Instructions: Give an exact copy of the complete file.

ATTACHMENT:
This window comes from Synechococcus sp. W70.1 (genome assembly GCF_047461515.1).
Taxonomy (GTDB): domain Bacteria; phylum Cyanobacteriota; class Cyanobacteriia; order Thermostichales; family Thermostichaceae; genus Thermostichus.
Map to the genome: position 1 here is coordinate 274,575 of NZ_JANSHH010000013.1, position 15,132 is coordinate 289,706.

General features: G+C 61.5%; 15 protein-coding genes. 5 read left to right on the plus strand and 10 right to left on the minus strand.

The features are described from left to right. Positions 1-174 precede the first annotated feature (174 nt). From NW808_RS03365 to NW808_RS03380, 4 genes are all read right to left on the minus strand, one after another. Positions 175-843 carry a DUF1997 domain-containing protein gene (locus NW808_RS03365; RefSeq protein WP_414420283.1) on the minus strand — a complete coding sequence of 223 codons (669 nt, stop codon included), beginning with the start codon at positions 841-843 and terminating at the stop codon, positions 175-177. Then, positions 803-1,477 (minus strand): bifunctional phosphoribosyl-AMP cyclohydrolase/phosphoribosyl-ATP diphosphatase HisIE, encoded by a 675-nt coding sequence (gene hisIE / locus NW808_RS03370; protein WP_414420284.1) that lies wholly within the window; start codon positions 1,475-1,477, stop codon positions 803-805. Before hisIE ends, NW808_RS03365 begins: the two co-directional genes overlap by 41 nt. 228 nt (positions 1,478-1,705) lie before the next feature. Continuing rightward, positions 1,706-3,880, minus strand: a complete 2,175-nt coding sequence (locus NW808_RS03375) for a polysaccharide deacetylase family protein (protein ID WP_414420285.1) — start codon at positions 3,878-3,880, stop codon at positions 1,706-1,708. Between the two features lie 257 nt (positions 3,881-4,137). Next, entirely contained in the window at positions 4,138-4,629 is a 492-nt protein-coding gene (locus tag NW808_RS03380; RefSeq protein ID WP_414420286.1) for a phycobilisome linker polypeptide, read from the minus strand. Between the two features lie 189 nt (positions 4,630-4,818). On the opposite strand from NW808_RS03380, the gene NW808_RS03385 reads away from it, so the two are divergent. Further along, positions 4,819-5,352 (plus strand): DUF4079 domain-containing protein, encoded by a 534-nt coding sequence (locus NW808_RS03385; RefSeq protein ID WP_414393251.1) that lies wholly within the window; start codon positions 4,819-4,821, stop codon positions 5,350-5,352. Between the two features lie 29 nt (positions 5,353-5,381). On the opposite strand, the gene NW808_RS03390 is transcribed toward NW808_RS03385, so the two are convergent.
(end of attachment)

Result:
This window comes from Synechococcus sp. W70.1 (genome assembly GCF_047461515.1).
Taxonomy (GTDB): domain Bacteria; phylum Cyanobacteriota; class Cyanobacteriia; order Thermostichales; family Thermostichaceae; genus Thermostichus.
Map to the genome: position 1 here is coordinate 274,575 of NZ_JANSHH010000013.1, position 15,132 is coordinate 289,706.

General features: G+C 61.5%; 15 protein-coding genes. 5 read left to right on the plus strand and 10 right to left on the minus strand.

The features are described from left to right. Positions 1-174 precede the first annotated feature (174 nt). From NW808_RS03365 to NW808_RS03380, 4 genes are all read right to left on the minus strand, one after another. Positions 175-843 carry a DUF1997 domain-containing protein gene (locus NW808_RS03365; RefSeq protein WP_414420283.1) on the minus strand — a complete coding sequence of 223 codons (669 nt, stop codon included), beginning with the start codon at positions 841-843 and terminating at the stop codon, positions 175-177. Then, positions 803-1,477 (minus strand): bifunctional phosphoribosyl-AMP cyclohydrolase/phosphoribosyl-ATP diphosphatase HisIE, encoded by a 675-nt coding sequence (gene hisIE / locus NW808_RS03370; protein WP_414420284.1) that lies wholly within the window; start codon positions 1,475-1,477, stop codon positions 803-805. Before hisIE ends, NW808_RS03365 begins: the two co-directional genes overlap by 41 nt. 228 nt (positions 1,478-1,705) lie before the next feature. Continuing rightward, positions 1,706-3,880, minus strand: a complete 2,175-nt coding sequence (locus NW808_RS03375) for a polysaccharide deacetylase family protein (protein ID WP_414420285.1) — start codon at positions 3,878-3,880, stop codon at positions 1,706-1,708. Between the two features lie 257 nt (positions 3,881-4,137). Next, entirely contained in the window at positions 4,138-4,629 is a 492-nt protein-coding gene (locus tag NW808_RS03380; RefSeq protein ID WP_414420286.1) for a phycobilisome linker polypeptide, read from the minus strand. Between the two features lie 189 nt (positions 4,630-4,818). On the opposite strand from NW808_RS03380, the gene NW808_RS03385 reads away from it, so the two are divergent. Further along, positions 4,819-5,352 (plus strand): DUF4079 domain-containing protein, encoded by a 534-nt coding sequence (locus NW808_RS03385; RefSeq protein ID WP_414393251.1) that lies wholly within the window; start codon positions 4,819-4,821, stop codon positions 5,350-5,352. Between the two features lie 29 nt (positions 5,353-5,381). On the opposite strand, the gene NW808_RS03390 is transcribed toward NW808_RS03385, so the two are convergent.